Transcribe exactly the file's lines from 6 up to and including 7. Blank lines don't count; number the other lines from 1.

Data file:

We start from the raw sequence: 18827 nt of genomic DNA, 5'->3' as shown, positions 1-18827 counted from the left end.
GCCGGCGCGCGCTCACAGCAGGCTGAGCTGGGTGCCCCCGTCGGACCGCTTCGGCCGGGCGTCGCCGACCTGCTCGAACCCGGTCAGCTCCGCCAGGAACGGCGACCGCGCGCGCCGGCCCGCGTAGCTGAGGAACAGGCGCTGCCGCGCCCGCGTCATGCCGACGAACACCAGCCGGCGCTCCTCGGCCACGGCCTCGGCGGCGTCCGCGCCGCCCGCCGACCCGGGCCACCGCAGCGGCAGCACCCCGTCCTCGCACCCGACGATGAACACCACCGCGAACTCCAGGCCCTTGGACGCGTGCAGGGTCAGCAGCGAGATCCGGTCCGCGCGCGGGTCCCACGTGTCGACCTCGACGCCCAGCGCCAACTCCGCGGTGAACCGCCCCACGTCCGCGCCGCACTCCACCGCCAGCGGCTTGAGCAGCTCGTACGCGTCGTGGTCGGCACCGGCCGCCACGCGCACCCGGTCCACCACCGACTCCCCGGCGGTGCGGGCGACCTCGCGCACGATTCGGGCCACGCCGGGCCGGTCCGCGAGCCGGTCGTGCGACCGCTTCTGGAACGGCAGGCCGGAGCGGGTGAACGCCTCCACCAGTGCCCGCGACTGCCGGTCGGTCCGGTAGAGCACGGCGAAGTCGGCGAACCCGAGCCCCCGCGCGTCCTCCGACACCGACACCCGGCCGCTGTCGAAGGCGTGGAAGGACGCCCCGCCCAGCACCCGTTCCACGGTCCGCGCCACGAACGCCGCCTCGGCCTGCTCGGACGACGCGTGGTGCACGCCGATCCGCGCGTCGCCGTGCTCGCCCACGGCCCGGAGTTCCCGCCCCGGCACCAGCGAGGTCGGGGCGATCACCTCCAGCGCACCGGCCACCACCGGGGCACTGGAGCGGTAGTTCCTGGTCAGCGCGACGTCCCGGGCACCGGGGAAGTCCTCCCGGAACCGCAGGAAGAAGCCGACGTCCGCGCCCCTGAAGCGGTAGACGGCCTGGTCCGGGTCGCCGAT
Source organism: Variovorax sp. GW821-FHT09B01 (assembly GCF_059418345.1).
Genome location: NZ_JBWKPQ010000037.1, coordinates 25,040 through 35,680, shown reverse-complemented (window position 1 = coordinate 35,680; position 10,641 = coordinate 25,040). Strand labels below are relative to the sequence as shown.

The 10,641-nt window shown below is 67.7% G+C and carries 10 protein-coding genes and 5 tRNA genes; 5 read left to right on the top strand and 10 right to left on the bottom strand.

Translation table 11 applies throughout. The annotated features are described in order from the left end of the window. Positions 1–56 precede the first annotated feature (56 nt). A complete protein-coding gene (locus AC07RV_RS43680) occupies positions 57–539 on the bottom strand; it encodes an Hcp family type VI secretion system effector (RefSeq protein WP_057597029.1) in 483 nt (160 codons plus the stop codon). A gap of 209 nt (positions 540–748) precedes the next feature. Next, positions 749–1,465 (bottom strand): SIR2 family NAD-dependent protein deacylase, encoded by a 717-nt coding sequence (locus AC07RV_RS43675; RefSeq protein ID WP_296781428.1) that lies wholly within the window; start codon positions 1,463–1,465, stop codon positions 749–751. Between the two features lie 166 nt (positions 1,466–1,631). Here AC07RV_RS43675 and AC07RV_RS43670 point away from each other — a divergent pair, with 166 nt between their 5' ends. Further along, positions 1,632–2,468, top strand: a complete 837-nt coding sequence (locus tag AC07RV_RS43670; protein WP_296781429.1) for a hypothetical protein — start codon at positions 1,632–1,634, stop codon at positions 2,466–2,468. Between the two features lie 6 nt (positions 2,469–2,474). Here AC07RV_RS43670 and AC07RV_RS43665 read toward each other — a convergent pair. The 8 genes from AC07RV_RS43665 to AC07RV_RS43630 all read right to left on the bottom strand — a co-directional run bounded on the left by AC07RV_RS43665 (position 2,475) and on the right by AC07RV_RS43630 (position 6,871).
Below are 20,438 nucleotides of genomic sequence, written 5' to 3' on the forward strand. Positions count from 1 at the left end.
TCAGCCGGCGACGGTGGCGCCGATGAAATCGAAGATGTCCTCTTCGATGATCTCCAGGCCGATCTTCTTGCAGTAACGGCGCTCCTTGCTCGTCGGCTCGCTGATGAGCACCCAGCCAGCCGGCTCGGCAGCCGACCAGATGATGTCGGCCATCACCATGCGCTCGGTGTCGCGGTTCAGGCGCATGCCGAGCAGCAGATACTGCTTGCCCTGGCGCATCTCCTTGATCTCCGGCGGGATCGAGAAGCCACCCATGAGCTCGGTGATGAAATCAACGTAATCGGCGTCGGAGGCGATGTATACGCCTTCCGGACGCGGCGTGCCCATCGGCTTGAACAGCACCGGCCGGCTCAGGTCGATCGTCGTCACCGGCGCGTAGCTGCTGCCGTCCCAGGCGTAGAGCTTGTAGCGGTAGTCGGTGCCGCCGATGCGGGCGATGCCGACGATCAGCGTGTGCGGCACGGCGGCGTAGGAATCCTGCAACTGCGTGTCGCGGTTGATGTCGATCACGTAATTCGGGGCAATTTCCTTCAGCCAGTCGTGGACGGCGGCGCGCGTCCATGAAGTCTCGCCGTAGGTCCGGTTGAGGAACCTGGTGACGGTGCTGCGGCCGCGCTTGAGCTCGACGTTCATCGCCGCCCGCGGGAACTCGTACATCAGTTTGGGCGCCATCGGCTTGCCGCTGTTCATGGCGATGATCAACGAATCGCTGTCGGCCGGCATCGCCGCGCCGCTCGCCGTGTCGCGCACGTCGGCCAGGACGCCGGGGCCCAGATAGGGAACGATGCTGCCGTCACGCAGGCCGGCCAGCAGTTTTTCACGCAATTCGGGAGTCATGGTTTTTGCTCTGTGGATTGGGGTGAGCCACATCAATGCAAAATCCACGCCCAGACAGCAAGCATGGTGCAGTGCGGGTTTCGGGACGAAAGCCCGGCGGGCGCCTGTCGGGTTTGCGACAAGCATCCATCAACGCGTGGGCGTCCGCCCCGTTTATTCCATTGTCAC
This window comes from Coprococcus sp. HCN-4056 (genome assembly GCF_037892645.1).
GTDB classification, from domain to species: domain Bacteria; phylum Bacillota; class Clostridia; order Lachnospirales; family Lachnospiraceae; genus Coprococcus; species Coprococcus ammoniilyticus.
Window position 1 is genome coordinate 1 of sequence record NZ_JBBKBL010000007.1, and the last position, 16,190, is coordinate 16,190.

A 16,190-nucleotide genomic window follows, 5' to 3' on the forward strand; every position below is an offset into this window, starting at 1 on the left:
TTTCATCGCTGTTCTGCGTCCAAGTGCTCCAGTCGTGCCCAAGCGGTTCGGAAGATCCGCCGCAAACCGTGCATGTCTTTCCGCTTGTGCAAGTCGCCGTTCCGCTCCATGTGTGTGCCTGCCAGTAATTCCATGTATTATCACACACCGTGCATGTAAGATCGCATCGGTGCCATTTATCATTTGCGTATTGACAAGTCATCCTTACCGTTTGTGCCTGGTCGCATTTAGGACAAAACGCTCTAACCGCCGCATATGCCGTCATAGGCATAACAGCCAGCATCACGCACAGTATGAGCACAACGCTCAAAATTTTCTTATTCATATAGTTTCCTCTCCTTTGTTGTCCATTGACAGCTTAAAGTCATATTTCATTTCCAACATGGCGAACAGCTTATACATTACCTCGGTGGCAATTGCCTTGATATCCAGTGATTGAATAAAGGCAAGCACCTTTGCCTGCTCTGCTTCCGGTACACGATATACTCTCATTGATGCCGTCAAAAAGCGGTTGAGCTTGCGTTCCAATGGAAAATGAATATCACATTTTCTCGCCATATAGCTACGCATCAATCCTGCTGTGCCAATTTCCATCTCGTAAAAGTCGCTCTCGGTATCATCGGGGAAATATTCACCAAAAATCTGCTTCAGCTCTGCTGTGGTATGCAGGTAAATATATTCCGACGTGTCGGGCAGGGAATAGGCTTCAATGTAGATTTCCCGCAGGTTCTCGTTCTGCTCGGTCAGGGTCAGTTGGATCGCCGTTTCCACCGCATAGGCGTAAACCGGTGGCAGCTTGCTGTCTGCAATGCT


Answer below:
Translation table 11 applies throughout. The annotated features are described in order from the left end of the window. Positions 1–56 precede the first annotated feature (56 nt). A complete protein-coding gene (locus AC07RV_RS43680) occupies positions 57–539 on the bottom strand; it encodes an Hcp family type VI secretion system effector (RefSeq protein WP_057597029.1) in 483 nt (160 codons plus the stop codon). A gap of 209 nt (positions 540–748) precedes the next feature. Next, positions 749–1,465 (bottom strand): SIR2 family NAD-dependent protein deacylase, encoded by a 717-nt coding sequence (locus AC07RV_RS43675; RefSeq protein ID WP_296781428.1) that lies wholly within the window; start codon positions 1,463–1,465, stop codon positions 749–751. Between the two features lie 166 nt (positions 1,466–1,631). Here AC07RV_RS43675 and AC07RV_RS43670 point away from each other — a divergent pair, with 166 nt between their 5' ends. Further along, positions 1,632–2,468, top strand: a complete 837-nt coding sequence (locus tag AC07RV_RS43670; protein WP_296781429.1) for a hypothetical protein — start codon at positions 1,632–1,634, stop codon at positions 2,466–2,468. Between the two features lie 6 nt (positions 2,469–2,474). Here AC07RV_RS43670 and AC07RV_RS43665 read toward each other — a convergent pair. The 8 genes from AC07RV_RS43665 to AC07RV_RS43630 all read right to left on the bottom strand — a co-directional run bounded on the left by AC07RV_RS43665 (position 2,475) and on the right by AC07RV_RS43630 (position 6,871).
Below are 20,438 nucleotides of genomic sequence, written 5' to 3' on the forward strand. Positions count from 1 at the left end.